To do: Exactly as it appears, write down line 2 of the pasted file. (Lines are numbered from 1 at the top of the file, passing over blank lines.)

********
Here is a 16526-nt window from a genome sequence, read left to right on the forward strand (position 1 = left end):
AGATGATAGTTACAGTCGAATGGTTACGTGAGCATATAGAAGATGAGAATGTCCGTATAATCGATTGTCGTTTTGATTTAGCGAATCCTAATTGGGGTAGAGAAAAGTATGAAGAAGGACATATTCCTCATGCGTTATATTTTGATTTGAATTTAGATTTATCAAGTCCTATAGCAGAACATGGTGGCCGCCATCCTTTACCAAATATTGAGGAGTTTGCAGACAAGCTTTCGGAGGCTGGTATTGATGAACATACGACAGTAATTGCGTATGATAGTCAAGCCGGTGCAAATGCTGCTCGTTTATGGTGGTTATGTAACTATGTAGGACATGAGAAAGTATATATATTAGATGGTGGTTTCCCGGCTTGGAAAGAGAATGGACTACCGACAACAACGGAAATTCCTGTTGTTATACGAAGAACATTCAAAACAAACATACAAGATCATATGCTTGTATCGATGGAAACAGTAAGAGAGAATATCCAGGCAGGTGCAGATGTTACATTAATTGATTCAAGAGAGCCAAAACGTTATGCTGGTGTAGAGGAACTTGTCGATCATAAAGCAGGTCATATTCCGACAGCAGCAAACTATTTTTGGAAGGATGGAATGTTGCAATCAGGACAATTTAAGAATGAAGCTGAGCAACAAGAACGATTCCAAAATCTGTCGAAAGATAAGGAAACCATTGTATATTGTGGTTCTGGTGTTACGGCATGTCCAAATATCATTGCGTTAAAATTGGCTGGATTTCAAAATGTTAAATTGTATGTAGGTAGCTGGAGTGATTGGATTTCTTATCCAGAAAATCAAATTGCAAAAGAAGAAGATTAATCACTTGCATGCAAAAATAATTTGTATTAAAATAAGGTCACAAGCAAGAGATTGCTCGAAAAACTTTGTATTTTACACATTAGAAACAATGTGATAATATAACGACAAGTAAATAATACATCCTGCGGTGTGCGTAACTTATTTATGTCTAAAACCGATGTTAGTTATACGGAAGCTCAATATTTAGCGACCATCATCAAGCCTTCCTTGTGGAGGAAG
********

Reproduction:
AGATGATAGTTACAGTCGAATGGTTACGTGAGCATATAGAAGATGAGAATGTCCGTATAATCGATTGTCGTTTTGATTTAGCGAATCCTAATTGGGGTAGAGAAAAGTATGAAGAAGGACATATTCCTCATGCGTTATATTTTGATTTGAATTTAGATTTATCAAGTCCTATAGCAGAACATGGTGGCCGCCATCCTTTACCAAATATTGAGGAGTTTGCAGACAAGCTTTCGGAGGCTGGTATTGATGAACATACGACAGTAATTGCGTATGATAGTCAAGCCGGTGCAAATGCTGCTCGTTTATGGTGGTTATGTAACTATGTAGGACATGAGAAAGTATATATATTAGATGGTGGTTTCCCGGCTTGGAAAGAGAATGGACTACCGACAACAACGGAAATTCCTGTTGTTATACGAAGAACATTCAAAACAAACATACAAGATCATATGCTTGTATCGATGGAAACAGTAAGAGAGAATATCCAGGCAGGTGCAGATGTTACATTAATTGATTCAAGAGAGCCAAAACGTTATGCTGGTGTAGAGGAACTTGTCGATCATAAAGCAGGTCATATTCCGACAGCAGCAAACTATTTTTGGAAGGATGGAATGTTGCAATCAGGACAATTTAAGAATGAAGCTGAGCAACAAGAACGATTCCAAAATCTGTCGAAAGATAAGGAAACCATTGTATATTGTGGTTCTGGTGTTACGGCATGTCCAAATATCATTGCGTTAAAATTGGCTGGATTTCAAAATGTTAAATTGTATGTAGGTAGCTGGAGTGATTGGATTTCTTATCCAGAAAATCAAATTGCAAAAGAAGAAGATTAATCACTTGCATGCAAAAATAATTTGTATTAAAATAAGGTCACAAGCAAGAGATTGCTCGAAAAACTTTGTATTTTACACATTAGAAACAATGTGATAATATAACGACAAGTAAATAATACATCCTGCGGTGTGCGTAACTTATTTATGTCTAAAACCGATGTTAGTTATACGGAAGCTCAATATTTAGCGACCATCATCAAGCCTTCCTTGTGGAGGAAG